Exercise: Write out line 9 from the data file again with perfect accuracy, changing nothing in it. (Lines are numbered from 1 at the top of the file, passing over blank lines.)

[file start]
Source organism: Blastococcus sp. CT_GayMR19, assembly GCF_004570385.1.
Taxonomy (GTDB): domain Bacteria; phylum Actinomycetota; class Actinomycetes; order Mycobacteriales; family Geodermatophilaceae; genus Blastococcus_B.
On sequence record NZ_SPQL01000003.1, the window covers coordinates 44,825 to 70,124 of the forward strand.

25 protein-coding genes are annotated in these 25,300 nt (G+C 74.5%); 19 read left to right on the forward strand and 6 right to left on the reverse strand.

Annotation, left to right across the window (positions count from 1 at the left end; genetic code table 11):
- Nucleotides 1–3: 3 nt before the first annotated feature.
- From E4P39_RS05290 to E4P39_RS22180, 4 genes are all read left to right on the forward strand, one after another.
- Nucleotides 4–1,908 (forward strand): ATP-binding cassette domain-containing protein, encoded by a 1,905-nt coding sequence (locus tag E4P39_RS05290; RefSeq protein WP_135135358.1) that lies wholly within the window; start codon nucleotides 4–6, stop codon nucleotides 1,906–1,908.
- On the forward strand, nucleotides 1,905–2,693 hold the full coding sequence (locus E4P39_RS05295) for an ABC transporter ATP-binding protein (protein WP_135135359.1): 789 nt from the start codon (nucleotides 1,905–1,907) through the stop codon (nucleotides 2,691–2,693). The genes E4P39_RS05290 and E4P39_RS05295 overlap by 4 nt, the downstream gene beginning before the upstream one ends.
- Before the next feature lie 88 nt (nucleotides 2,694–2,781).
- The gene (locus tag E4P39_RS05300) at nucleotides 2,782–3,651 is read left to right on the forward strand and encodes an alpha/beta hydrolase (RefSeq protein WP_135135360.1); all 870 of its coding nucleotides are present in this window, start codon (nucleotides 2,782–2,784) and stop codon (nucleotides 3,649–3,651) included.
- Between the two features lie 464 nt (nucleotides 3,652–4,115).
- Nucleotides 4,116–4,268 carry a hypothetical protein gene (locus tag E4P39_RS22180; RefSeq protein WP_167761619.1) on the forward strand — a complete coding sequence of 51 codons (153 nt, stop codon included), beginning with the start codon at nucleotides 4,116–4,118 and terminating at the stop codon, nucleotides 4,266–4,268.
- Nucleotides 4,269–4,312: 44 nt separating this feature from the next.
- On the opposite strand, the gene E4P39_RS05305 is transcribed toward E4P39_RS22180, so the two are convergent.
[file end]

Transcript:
- On the forward strand, nucleotides 1,905–2,693 hold the full coding sequence (locus E4P39_RS05295) for an ABC transporter ATP-binding protein (protein WP_135135359.1): 789 nt from the start codon (nucleotides 1,905–1,907) through the stop codon (nucleotides 2,691–2,693). The genes E4P39_RS05290 and E4P39_RS05295 overlap by 4 nt, the downstream gene beginning before the upstream one ends.